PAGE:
PARIS -- France is ready to cut its stake in Renault to consolidate the automaker's partnership with Nissan, French Finance Minister Bruno Le Maire said.
Paris might consider reducing its stake if it led to a "more solid" alliance between the Japanese and French automakers, Le Maire said in an interview with French news agency AFP at the Group of 20 finance ministers meeting in Fukuoka, Japan.
"We can reduce the state's stake in Renault's capital. This is not a problem as long as, at the end of the process, we have a more solid auto sector and a more solid alliance between the two great car manufacturers Nissan and Renault," he told AFP.
France is not planning an imminent stake sale in Renault, according to a government official asked about Le Maire’s comments.
Le Maire also said that Renault should concentrate on forging closer links with Nissan before seeking other alliances.
Le Maire had earlier said the French government was open to tie-ups involving Renault as long as French industrial interests were protected, and would consider any Renault deal with Fiat Chrysler Automobiiles that respected Renault's alliance with Nissan.
Fiat Chrysler on Thursday abruptly withdrew its offer to combine with Renault after the French automaker’s board -- on the brink of approving the deal -- postponed a decision for a second time. France had made a sudden request for deliberations to be postponed for talks with Nissan.
The French government had welcomed the merger plan, but overplayed its hand by pushing for a series of guarantees and concessions that eventually exhausted the patience of FCA, sources told Reuters.
France is Renault's biggest shareholder with a 15 percent stake and the most important voice on the board.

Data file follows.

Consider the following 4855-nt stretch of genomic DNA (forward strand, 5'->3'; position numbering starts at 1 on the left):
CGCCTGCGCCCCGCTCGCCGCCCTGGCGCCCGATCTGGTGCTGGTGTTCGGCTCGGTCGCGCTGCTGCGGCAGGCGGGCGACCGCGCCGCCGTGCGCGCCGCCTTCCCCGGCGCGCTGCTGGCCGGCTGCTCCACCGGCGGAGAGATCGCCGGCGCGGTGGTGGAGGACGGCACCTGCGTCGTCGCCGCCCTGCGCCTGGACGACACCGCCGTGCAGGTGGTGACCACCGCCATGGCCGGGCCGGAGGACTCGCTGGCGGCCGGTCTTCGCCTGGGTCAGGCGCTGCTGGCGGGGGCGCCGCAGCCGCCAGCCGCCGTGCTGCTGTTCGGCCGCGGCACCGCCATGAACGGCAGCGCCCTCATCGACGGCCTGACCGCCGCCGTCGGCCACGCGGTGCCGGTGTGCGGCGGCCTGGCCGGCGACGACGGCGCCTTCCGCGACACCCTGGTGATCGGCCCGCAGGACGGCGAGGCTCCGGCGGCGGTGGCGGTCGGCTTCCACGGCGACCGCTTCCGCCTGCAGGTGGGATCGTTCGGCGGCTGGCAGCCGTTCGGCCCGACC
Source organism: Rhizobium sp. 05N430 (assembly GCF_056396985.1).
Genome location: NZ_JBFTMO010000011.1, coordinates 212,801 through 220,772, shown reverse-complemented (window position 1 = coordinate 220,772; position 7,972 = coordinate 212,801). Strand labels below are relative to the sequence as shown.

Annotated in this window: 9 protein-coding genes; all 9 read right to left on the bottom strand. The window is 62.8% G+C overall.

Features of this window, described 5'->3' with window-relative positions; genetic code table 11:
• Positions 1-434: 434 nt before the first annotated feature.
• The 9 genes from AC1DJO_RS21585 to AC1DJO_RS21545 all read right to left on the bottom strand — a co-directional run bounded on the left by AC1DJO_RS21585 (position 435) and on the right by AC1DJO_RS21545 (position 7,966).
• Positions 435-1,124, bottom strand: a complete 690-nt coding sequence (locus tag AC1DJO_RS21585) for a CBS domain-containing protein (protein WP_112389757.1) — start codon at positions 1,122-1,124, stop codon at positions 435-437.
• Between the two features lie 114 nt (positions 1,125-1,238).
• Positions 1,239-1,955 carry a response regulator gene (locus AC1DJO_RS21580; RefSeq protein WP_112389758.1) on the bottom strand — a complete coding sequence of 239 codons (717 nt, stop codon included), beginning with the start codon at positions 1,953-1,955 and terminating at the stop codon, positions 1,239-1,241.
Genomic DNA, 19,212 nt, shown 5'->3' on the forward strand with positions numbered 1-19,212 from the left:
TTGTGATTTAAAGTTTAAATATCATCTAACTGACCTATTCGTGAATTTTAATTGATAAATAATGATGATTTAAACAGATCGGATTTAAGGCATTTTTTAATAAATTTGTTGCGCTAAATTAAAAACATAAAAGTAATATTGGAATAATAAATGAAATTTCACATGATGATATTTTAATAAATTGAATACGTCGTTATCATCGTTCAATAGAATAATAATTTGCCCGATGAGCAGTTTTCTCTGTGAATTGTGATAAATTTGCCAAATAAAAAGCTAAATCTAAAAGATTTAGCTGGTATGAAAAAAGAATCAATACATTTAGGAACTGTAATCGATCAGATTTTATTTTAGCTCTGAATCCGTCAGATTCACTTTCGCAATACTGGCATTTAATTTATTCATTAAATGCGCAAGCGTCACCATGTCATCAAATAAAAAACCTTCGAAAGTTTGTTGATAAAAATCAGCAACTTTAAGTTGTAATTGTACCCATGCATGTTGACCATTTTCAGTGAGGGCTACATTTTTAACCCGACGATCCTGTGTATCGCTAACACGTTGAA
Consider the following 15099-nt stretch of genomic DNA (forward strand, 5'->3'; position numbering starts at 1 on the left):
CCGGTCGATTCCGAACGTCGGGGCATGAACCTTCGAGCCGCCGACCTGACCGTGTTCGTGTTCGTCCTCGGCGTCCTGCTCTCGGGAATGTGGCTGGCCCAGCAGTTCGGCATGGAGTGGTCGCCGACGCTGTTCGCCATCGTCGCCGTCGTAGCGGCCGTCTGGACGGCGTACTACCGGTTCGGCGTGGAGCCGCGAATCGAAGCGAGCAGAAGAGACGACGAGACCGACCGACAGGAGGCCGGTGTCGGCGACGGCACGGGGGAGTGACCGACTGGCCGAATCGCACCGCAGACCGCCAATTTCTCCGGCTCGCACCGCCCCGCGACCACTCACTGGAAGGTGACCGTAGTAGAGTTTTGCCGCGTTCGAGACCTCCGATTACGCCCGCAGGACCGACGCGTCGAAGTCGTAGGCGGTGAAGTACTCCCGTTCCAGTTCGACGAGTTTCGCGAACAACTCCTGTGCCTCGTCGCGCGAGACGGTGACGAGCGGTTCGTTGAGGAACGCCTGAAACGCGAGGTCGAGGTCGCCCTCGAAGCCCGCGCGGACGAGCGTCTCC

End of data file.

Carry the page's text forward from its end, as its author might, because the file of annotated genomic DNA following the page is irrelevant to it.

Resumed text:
France would also be open to Renault reducing its 43 percent stake in Nissan to have better governance -- one that is more efficient, that takes faster decisions , Le Maire told the Nikkei Asian Review. He also signaled that Paris would not push a controversial merger of Nissan and Renault to cement the alliance. "If a merger is a problem for our Japanese partners we will not force it. We will find another solution," he told the paper.
Industry analysts would welcome the French state reducing its role in Renault.
Arndt Ellinghorst, an analyst at Evercore ISI, said: "What minority shareholders want is very clear and simple: France to sell down their Renault stake, Renault to sell down their Nissan stake, rebalance the Alliance and take care of business."
Mark Urakawa, a portfolio manager at Taiwan Double Line, said: "The French government should have no ownership of Nissan. It’s time to cut loose of both the government and the Renault ownership."
In an interview in Le Figaro published on Thursday, Le Maire said the long-term goal of the French state isn’t to run companies. He said that "all options could be considered" regarding the French stake in the Japanese carmaker.
Le Maire's remarks in recent interviews seem to go a step further in trying to soothe a rocky relationship with Nissan following a year that saw the arrest of Carlos Ghosn, the larger-than-life boss of the alliance. Ghosn was arrested in Japan over misuse of corporate funds, which he denies.
Bloomberg contributed to this report